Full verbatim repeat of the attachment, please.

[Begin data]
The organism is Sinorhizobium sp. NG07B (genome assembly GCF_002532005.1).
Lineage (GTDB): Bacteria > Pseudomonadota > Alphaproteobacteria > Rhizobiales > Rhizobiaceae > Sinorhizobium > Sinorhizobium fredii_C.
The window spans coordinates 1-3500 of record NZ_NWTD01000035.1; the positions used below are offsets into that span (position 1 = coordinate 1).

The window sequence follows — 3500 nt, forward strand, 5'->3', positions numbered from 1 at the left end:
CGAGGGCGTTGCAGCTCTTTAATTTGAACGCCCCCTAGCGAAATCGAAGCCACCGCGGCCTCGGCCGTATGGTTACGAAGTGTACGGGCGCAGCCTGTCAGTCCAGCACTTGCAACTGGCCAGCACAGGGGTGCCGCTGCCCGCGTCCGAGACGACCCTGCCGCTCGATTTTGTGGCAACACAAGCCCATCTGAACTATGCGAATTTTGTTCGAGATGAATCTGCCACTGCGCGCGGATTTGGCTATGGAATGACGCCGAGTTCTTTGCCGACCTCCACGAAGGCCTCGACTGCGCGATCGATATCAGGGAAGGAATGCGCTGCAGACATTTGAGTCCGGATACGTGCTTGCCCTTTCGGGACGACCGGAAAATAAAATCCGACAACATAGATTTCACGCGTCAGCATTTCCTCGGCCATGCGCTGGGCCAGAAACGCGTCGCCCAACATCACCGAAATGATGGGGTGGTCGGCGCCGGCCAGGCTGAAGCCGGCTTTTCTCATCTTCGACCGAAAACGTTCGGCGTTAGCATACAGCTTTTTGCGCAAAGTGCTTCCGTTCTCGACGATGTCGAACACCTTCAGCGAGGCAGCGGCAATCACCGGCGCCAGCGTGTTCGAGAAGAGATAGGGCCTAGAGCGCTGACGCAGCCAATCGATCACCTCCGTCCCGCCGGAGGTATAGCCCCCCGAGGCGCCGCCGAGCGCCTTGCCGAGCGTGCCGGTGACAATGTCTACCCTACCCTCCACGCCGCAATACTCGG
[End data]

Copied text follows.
The organism is Sinorhizobium sp. NG07B (genome assembly GCF_002532005.1).
Lineage (GTDB): Bacteria > Pseudomonadota > Alphaproteobacteria > Rhizobiales > Rhizobiaceae > Sinorhizobium > Sinorhizobium fredii_C.
The window spans coordinates 1-3500 of record NZ_NWTD01000035.1; the positions used below are offsets into that span (position 1 = coordinate 1).

The window sequence follows — 3500 nt, forward strand, 5'->3', positions numbered from 1 at the left end:
CGAGGGCGTTGCAGCTCTTTAATTTGAACGCCCCCTAGCGAAATCGAAGCCACCGCGGCCTCGGCCGTATGGTTACGAAGTGTACGGGCGCAGCCTGTCAGTCCAGCACTTGCAACTGGCCAGCACAGGGGTGCCGCTGCCCGCGTCCGAGACGACCCTGCCGCTCGATTTTGTGGCAACACAAGCCCATCTGAACTATGCGAATTTTGTTCGAGATGAATCTGCCACTGCGCGCGGATTTGGCTATGGAATGACGCCGAGTTCTTTGCCGACCTCCACGAAGGCCTCGACTGCGCGATCGATATCAGGGAAGGAATGCGCTGCAGACATTTGAGTCCGGATACGTGCTTGCCCTTTCGGGACGACCGGAAAATAAAATCCGACAACATAGATTTCACGCGTCAGCATTTCCTCGGCCATGCGCTGGGCCAGAAACGCGTCGCCCAACATCACCGAAATGATGGGGTGGTCGGCGCCGGCCAGGCTGAAGCCGGCTTTTCTCATCTTCGACCGAAAACGTTCGGCGTTAGCATACAGCTTTTTGCGCAAAGTGCTTCCGTTCTCGACGATGTCGAACACCTTCAGCGAGGCAGCGGCAATCACCGGCGCCAGCGTGTTCGAGAAGAGATAGGGCCTAGAGCGCTGACGCAGCCAATCGATCACCTCCGTCCCGCCGGAGGTATAGCCCCCCGAGGCGCCGCCGAGCGCCTTGCCGAGCGTGCCGGTGACAATGTCTACCCTACCCTCCACGCCGCAATACTCGG